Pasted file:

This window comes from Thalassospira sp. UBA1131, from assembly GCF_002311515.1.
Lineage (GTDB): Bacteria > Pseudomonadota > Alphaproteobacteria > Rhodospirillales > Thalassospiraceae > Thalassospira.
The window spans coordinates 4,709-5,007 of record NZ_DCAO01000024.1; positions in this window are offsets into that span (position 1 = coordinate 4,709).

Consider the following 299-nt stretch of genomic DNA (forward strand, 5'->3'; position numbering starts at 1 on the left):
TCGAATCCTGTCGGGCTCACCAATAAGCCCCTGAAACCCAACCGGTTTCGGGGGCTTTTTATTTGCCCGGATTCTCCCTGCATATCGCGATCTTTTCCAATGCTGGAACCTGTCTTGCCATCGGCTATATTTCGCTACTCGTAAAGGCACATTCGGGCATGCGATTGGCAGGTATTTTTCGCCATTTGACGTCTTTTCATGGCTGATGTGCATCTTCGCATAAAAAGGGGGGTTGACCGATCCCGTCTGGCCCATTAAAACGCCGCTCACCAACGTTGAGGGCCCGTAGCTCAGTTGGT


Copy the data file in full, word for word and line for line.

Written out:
This window comes from Thalassospira sp. UBA1131, from assembly GCF_002311515.1.
Lineage (GTDB): Bacteria > Pseudomonadota > Alphaproteobacteria > Rhodospirillales > Thalassospiraceae > Thalassospira.
The window spans coordinates 4,709-5,007 of record NZ_DCAO01000024.1; positions in this window are offsets into that span (position 1 = coordinate 4,709).

Consider the following 299-nt stretch of genomic DNA (forward strand, 5'->3'; position numbering starts at 1 on the left):
TCGAATCCTGTCGGGCTCACCAATAAGCCCCTGAAACCCAACCGGTTTCGGGGGCTTTTTATTTGCCCGGATTCTCCCTGCATATCGCGATCTTTTCCAATGCTGGAACCTGTCTTGCCATCGGCTATATTTCGCTACTCGTAAAGGCACATTCGGGCATGCGATTGGCAGGTATTTTTCGCCATTTGACGTCTTTTCATGGCTGATGTGCATCTTCGCATAAAAAGGGGGGTTGACCGATCCCGTCTGGCCCATTAAAACGCCGCTCACCAACGTTGAGGGCCCGTAGCTCAGTTGGT